NY Jewish schools turn to virtual learning during coronavirus closures

Local parent: Antisemites are already blaming the Jews for the local outbreak

One of SAR's Zoom sessions Thursday morning included guitar music (photo credit: JTA/SAR ACADEMY)
One of SAR's Zoom sessions Thursday morning included guitar music
(photo credit: JTA/SAR ACADEMY)
Laura Shaw Frank was informed last week that her son, Davi, a senior at Salanter Akiba Riverdale High School, better known by the acronym SAR, would have to enter quarantine. Two students at his school had been diagnosed with coronavirus at the time.
She said her son barely knows the ninth graders who have come down with COVID-19, but that SAR High School and SAR Academy – the connected elementary and middle school – were taking precautions advised by the state to help stop the spread of the novel virus.
As of Saturday, there have been 16 confirmed cases of coronavirus in New York County, 19 in Westchester, one in Nassau County and two in Bergen County, New Jersey – most affected people, Frank said, are Jewish. These people include many students and parents from the SAR schools, which are in the Riverdale neighborhood of the Bronx. As such, SAR and two other day schools – Frisch School in New Jersey and Westchester Day School – shuttered their doors until at least March 11.
Franks’ synagogue, which was undergoing renovations and was meeting at SAR Academy. Nonetheless, they still met there on Shabbat.
Unexpectedly, classes have continued.
Within 24 hours, the school set up a series of Zoom online classrooms and a viable schedule to ensure that learning could commence, said Frank, who, until recently taking a job as associate director of the American Jewish Committee’s Contemporary Jewish Life department, was employed by SAR.
“They have a Zoom classroom for every teacher and the director of technology did training and continues to send out full memos to ensure that everyone knows how to run them,” Frank said.
Teacher trainings included how to share their screens, having the students raise their hands virtually or enter a group chat, as well as how to break into smaller groups within the conference – and more.
“The online learning has been intense,” Avi Bloom, director of technology for SAR, told JTA. “It’s been kind of an insane few days of getting it up and running, and really inspiring. There is a tremendous amount of learning happening, of connecting happening.”
At the end of the day, teachers fill out forms sharing their successes and challenges.
SAR Academy, the lower school, is also using videoconferencing for some classes. Rami Lapin, 11, did Mad Libs with his English class this week and yoga with classmates during a virtual physical education class. The students are also given activities to do themselves at home.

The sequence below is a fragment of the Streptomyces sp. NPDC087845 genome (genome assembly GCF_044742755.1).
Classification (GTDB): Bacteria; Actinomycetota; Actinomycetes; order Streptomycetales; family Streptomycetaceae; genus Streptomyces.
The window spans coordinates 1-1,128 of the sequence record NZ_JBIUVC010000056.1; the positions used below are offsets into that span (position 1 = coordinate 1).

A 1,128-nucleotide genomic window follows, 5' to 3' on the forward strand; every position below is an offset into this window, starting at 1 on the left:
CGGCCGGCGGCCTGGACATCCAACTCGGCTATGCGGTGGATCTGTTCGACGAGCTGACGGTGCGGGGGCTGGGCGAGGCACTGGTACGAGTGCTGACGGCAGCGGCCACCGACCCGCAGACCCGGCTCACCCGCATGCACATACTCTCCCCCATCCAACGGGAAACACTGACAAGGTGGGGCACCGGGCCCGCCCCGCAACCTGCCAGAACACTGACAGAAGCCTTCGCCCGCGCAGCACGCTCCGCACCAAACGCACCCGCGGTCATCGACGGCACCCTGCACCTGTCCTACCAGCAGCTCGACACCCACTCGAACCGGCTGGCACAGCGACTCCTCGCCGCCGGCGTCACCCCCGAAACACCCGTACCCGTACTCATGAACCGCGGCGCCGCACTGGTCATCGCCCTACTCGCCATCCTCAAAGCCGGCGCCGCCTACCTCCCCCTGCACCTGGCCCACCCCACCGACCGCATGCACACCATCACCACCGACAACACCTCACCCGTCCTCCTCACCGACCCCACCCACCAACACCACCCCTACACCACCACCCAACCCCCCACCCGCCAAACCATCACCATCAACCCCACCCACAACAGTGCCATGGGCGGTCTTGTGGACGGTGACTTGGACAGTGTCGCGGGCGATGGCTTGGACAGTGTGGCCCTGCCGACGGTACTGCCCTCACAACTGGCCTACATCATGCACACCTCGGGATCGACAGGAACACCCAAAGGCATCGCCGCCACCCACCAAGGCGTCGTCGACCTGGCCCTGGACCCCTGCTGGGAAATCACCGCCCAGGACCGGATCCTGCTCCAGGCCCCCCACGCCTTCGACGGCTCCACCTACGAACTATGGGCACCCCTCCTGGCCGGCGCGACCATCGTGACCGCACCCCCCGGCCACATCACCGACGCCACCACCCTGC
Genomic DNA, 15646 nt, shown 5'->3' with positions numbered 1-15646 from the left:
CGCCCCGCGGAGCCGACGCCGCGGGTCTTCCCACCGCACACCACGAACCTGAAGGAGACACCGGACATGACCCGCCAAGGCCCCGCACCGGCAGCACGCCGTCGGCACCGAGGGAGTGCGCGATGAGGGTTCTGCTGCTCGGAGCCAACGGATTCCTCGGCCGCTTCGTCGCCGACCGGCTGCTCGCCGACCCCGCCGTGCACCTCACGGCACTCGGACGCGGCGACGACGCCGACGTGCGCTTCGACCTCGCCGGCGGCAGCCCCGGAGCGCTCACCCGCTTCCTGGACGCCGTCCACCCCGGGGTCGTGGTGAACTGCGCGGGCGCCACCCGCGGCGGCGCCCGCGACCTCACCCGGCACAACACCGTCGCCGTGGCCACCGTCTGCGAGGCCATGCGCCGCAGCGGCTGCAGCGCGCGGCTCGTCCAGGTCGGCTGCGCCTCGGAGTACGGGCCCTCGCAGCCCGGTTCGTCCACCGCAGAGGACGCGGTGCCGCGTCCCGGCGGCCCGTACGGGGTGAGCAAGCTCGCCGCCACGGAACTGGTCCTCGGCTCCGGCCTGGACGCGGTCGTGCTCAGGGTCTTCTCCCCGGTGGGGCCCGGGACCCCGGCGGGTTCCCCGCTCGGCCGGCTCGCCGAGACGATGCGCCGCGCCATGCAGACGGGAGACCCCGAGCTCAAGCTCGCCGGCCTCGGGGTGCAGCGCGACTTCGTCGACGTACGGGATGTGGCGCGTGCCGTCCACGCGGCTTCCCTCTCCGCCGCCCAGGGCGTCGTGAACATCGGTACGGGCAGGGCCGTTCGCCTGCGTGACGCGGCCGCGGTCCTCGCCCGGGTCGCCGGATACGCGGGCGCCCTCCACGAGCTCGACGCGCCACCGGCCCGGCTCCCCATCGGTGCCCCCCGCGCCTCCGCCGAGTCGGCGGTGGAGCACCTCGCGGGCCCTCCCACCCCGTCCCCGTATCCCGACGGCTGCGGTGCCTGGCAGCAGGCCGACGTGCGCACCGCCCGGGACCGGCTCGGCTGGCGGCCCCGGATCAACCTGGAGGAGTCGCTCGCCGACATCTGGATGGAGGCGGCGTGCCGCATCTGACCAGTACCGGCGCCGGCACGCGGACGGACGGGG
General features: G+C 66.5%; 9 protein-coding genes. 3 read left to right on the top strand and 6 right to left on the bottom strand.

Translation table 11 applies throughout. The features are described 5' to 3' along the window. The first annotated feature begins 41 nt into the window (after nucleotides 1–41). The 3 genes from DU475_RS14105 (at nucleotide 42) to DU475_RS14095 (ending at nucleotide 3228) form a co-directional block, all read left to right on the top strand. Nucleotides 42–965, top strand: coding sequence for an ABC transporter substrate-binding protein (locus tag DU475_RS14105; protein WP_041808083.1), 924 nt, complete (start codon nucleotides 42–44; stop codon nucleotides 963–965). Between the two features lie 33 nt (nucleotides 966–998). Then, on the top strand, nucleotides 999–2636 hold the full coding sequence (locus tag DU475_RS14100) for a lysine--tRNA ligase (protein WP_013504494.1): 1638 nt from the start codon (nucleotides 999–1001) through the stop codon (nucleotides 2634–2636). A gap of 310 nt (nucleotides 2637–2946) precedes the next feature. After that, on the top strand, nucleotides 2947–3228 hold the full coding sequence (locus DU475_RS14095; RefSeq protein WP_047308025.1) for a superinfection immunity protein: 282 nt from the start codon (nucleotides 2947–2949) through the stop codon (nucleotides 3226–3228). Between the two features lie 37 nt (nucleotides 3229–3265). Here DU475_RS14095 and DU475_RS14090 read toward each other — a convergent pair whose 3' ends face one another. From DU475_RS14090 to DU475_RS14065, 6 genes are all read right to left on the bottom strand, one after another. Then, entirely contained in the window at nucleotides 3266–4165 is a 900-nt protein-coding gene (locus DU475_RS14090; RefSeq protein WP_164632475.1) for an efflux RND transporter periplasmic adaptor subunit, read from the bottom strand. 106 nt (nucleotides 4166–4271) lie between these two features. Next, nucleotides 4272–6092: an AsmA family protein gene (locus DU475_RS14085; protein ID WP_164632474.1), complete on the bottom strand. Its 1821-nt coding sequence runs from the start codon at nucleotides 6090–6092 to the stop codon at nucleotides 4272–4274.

“It was pretty weird with so many other people doing it,” Rami, a fifth grader, said about the yoga class. “So many other people can see you. It’s like, ‘Hmmm, isn’t there a way you could change this?’”
But it is even more than book learning. The high school arranged a virtual “mishmar,” Frank said – Beit Midrash learning. One of the faculty members recently lost his mother and more than 100 students participated in a virtual shiva call. Moreover, a middle schooler had his bar mitzvah and all the classmates were there with him, in his home, via Zoom.
“SAR is a very strong community,” Rabbi Tully Harcsztark, the school’s principal and a teacher of ninth-grade Talmud, told JTA. “People really connect with each other and support each other in deep ways. That’s been the feeling here.”
Frank said she has been impressed by how closely the principals of the area’s day schools have been communicating and supporting each other. She also noted that there has been a “complete lack of hysteria being emitted and rather a great deal of calm and a great deal of good humor. I think that has gone a long way to keep the kids and families calm.
“I think we do run the risk of petering into insanity,” she said.
At the same time, Frank admitted that she does worry that this is only going to get worse before it gets better. She said she thinks that older people are at risk for becoming lonely since they don’t use technology the way that students do, and that she is concerned that the kosher restaurants and markets, many of whose employees rely on tips from customers who are no longer eating out to survive, will begin to shutter.
Moreover, she is already seeing antisemitism creep onto social media, blaming the Jews for the outbreak in New York.
“Antisemites are always looking for reasons to blame the Jews,” Frank said. “It is inevitable that this will turn on the Jews.”
She said she hopes that NYC legislators will engage in a public information campaign, that public officials will speak out against antisemitic sentiments and pull in the Jewish community for help.
“I think for the most part they remain a lunatic fringe, she said, “but while we are fighting the coronavirus, we do have to work on preventing those [other] kinds of viruses from taking root in the mainstream community.”
JTA contributed to this report.